When Detective David Davidson arrived at Schwartz's house, the first item of business was to examine the scene of the crime. It was a large round table in the dining room around which the six suspects and Schwartz had sat. A birthday cake still sat in its center, a large wedge missing from it.
Schwartz was right-handed, and a big punch stain on the table cloth, where the glass of punch had spilled, was positioned right about where Schwartz's right hand would have rested. The person sitting on Schwartz's left would have had to reach across his body to poison the punch; only the guest next to him on the right could have done so without him noticing. So, Davidson concluded, whoever had sat to the right of Schwartz must have poisoned the punch.
Unfortunately, there was no physical evidence indicating where the individual guests had sat. When Schwartz had slumped face-first into his slice of cake, the guests had risen from the table and scattered. Luckily for Schwartz, someone had called for an ambulance.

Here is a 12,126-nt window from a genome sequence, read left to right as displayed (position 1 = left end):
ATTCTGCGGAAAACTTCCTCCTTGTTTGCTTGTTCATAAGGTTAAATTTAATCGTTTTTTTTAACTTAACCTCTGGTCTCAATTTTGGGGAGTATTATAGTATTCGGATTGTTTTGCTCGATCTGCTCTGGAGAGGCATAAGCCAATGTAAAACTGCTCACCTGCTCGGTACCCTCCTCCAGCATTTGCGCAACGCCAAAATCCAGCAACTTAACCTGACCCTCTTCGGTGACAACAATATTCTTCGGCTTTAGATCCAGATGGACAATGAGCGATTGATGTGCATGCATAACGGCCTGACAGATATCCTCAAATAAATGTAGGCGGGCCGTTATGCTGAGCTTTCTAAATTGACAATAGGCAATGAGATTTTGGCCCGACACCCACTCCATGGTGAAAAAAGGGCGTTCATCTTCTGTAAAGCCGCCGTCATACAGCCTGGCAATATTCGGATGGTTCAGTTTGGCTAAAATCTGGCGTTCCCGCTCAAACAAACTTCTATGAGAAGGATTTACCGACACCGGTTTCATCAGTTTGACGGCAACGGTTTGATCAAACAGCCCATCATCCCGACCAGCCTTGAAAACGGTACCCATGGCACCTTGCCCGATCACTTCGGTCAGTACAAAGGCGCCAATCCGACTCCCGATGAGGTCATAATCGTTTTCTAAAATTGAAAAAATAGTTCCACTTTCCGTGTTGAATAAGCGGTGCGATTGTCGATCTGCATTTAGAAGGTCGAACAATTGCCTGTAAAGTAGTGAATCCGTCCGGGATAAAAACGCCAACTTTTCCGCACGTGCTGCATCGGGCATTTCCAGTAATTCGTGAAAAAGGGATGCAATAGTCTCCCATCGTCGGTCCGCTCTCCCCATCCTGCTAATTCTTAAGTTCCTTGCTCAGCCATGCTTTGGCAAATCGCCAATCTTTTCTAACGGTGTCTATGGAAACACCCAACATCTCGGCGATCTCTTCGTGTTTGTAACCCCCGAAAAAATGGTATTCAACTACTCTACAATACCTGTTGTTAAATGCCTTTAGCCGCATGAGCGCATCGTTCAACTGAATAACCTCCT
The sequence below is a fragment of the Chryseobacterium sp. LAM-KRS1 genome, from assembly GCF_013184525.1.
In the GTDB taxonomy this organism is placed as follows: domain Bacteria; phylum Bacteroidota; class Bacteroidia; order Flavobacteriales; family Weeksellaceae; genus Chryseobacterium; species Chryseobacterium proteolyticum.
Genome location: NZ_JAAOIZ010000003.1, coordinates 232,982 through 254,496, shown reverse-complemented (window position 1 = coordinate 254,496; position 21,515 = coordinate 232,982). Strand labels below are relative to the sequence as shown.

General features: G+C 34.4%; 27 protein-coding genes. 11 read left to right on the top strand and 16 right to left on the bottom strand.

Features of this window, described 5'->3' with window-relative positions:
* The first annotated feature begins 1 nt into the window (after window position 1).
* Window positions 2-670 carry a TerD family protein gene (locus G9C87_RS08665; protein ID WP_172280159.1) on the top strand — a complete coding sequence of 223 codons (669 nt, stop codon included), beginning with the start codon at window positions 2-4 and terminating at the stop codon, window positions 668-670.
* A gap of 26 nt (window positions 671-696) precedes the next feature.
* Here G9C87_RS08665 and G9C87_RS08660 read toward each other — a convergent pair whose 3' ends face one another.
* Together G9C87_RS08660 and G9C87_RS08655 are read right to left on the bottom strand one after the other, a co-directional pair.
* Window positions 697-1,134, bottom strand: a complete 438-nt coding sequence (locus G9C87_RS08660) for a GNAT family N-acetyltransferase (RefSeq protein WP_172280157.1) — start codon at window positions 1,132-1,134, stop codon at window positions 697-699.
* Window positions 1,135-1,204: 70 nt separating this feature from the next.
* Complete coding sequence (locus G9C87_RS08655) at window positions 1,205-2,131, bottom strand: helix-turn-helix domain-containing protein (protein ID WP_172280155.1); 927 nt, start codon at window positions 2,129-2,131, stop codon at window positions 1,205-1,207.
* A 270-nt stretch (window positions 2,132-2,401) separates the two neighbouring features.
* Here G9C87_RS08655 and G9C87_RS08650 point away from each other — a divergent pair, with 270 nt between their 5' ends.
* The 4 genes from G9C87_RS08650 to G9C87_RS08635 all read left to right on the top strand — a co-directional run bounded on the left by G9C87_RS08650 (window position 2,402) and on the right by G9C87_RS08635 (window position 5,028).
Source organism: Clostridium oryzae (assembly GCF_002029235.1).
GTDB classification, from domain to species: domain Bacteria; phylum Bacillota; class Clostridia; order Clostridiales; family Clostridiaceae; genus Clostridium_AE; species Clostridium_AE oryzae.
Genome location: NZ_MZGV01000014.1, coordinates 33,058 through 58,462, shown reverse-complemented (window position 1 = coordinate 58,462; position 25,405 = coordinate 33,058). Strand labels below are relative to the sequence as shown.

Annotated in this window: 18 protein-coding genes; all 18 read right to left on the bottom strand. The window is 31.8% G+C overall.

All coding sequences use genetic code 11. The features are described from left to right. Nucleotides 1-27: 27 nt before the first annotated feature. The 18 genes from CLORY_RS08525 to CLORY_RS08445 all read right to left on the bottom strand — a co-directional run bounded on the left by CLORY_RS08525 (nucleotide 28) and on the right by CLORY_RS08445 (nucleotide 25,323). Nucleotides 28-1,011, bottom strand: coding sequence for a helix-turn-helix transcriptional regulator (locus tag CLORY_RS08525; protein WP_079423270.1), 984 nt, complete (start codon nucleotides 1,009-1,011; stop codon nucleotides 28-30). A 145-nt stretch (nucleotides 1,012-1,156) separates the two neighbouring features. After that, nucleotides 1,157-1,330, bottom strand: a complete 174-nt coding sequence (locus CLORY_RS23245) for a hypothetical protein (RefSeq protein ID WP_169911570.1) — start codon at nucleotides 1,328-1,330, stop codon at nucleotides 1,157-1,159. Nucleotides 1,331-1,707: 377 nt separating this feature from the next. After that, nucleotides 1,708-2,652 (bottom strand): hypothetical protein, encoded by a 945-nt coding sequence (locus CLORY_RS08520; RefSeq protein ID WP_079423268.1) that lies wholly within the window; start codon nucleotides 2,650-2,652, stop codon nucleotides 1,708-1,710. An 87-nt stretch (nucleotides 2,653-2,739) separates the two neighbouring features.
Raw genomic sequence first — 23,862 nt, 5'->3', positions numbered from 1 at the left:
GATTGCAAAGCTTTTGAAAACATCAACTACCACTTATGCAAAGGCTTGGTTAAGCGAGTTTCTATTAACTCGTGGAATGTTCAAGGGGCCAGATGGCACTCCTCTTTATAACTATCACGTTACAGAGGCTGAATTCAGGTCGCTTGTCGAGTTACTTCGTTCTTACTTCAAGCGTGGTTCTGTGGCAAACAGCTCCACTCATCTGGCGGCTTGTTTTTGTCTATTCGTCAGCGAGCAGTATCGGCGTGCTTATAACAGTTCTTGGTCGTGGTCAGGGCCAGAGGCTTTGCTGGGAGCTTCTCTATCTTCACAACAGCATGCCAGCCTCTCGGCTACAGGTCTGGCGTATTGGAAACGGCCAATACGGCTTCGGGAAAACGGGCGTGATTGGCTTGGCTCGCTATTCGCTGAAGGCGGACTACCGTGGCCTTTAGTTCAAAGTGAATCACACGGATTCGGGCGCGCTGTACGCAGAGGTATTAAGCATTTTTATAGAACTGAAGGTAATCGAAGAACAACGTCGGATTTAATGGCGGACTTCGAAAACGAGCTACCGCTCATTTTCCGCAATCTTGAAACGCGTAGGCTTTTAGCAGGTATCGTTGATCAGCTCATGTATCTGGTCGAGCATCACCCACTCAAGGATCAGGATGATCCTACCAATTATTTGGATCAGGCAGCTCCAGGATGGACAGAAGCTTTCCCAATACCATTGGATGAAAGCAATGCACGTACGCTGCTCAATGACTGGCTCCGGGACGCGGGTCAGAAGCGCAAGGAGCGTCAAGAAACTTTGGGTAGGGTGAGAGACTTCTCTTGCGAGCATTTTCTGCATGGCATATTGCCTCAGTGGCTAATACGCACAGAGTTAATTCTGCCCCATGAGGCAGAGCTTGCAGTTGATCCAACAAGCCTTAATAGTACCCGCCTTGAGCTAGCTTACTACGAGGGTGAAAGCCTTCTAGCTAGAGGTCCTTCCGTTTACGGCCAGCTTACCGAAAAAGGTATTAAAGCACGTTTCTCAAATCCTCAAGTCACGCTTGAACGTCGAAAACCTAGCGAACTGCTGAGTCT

Of course, each of the six "guests" to Schwartz's macabre birthday celebration had a motive to poison him, since they all were victims of his blackmail operation. So, motive was of no help to Davidson in solving the attempted murder.
As you might expect, when Davidson interrogated the suspects individually the following day, each denied having poisoned the punch. Moreover, they suddenly developed poor memories of exactly where everyone had sat. These are the statements made by the six suspects:
- Captain Catsup: "I was sitting, as best I can recall, beside Professor Prune. He's somewhat deaf in his left ear, so I sat to his right."